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Trump Is Going To Cheat And If He Loses, He May Refuse To Step Down

As Democratic primary voters express concern about the electability of their candidates, they are ignoring the elephant in the room: Donald Trump is a weak candidate and is assembling a team of loyalists to help him cheat again in order to win the 2020 election.

Democrats worry about whether former Vice President Joe Biden will inspire young people, and about whether Senator Bernie Sanders will scare away old people. They debate whether a political revolution is necessary to energize the base, or whether the candidacy of a woman or a gay man take off or implode?

However, as columnist Sarada Peri writes in an op-ed in The Atlantic, “these concerns about policy and broad cultural appeal are secondary to the true “electability” crisis facing whichever Democrat wins the nomination: He or she will need to run against a president seemingly prepared, and empowered, to lie and cheat his way to reelection.”

Peri, a former speechwriter for President Barack Obama, points out that “Trump’s position is rather weak. A stronger candidate would be flying higher, given the economic recovery that began (and yielded greater success) under President Barack Obama’s watch. While Trump remains an untouchable, vengeful god within the Republican Party and is competitive in crucial battleground states, he is relentlessly divisive. He must win back the suburban voters who handed the House of Representatives to Democrats in 2018—an especially difficult task now that he’s released an Achilles’ heel of a budget that would cut Medicare, Medicaid, Social Security, food stamps, and a host of other popular programs.”

From The Atlantic:

Voters must recognize that for Trump, facts may not matter. He will say absolutely anything necessary to attract and maintain support, including patent untruths. His pathological lying has been well documented and yet never ceases to stun. By one count, he has told more than 15,000 lies since taking office.

How can Democrats run against a candidate who will simply deny his unpopular positions and make up nonexistent accomplishments? No amount of fact-checking can counter his constant stream of mendacity, which has become white noise in our political culture.

The Democratic nominee will also have to contend with cheating. The many ways Trump pushes the boundaries of what is acceptable political behavior, breaking norms and maybe even laws along the way to get what he wants.

Trump was impeached for tying aid to Ukraine to that country’s investigation of the Biden family—that is, for trying to hurt his then-likely rival in the 2020 election. He was nonetheless acquitted by a Senate Republican majority.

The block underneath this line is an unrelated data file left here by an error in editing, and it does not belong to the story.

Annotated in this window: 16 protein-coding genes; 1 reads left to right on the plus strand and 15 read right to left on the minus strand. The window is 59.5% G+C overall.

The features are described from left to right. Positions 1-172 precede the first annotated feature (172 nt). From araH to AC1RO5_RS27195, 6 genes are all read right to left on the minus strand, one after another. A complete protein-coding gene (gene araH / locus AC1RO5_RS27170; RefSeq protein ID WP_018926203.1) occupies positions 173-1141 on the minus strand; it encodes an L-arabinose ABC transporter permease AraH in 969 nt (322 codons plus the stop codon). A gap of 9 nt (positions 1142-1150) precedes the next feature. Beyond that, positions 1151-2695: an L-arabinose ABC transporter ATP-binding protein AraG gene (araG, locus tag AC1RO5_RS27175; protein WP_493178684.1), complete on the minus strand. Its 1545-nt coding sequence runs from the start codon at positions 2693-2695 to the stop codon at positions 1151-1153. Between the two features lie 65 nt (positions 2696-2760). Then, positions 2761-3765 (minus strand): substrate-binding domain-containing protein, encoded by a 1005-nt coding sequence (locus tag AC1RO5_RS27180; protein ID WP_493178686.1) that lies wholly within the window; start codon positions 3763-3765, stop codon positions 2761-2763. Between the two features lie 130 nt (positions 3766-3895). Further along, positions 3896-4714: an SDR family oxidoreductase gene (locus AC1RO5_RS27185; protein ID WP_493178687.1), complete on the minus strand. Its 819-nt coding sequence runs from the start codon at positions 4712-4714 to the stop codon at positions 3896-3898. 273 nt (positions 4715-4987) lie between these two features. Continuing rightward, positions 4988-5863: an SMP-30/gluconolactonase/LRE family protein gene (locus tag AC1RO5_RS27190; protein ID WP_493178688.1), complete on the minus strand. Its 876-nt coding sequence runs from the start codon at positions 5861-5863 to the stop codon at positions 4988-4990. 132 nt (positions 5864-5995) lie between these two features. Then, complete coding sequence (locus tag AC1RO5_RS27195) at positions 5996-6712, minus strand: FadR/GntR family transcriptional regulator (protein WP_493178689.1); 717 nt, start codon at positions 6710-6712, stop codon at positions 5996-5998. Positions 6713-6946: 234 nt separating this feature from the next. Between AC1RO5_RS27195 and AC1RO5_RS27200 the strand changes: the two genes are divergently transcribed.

Unleashed by his Republican enablers, Trump will only get worse. He and the whole Republican Party seem intent on using the power of government to assist in the president’s reelection.

Perhaps the most troubling form of cheating is the most diffuse, and therefore the hardest to grasp. Trump’s reelection campaign, abetted by right-wing media and companies like Facebook that have absolved themselves of any democratic responsibility, is waging a disinformation war modeled on the efforts of dictators and unprecedented in its scale. As reported by this magazine, the campaign is prepared to spend $1 billion to harness digital media to the president’s advantage, including bot attacks, viral conspiracy theories, doctored videos, and microtargeted ads that distort reality.

Should the lying and cheating fail—should the Democrat manage to win the 2020 election—Trump will have one more trick up his sleeve. Before the 2016 election, he suggested that he might not accept a defeat. So who’s to say that he will accept one in 2020? You don’t have to squint hard to see the clues: He retweeted Jerry Falwell Jr.’s suggestion that he ought to have two years added to his term and ofter tweets about staying in office longer than eight years. If he loses in November, the litigious showman might claim that the election was rigged against him and theatrically contest the results in court.

Peri concludes by saying that “electability, ultimately, cannot rest on the shoulders of whomever the party nominates, talented though that person may be. Electability does not depend, simply, on the nominee’s ability to earn the votes of a wide array of Americans in a few battleground states. It depends on all Americans’ willingness to demand an election that is, indeed, free and fair.”


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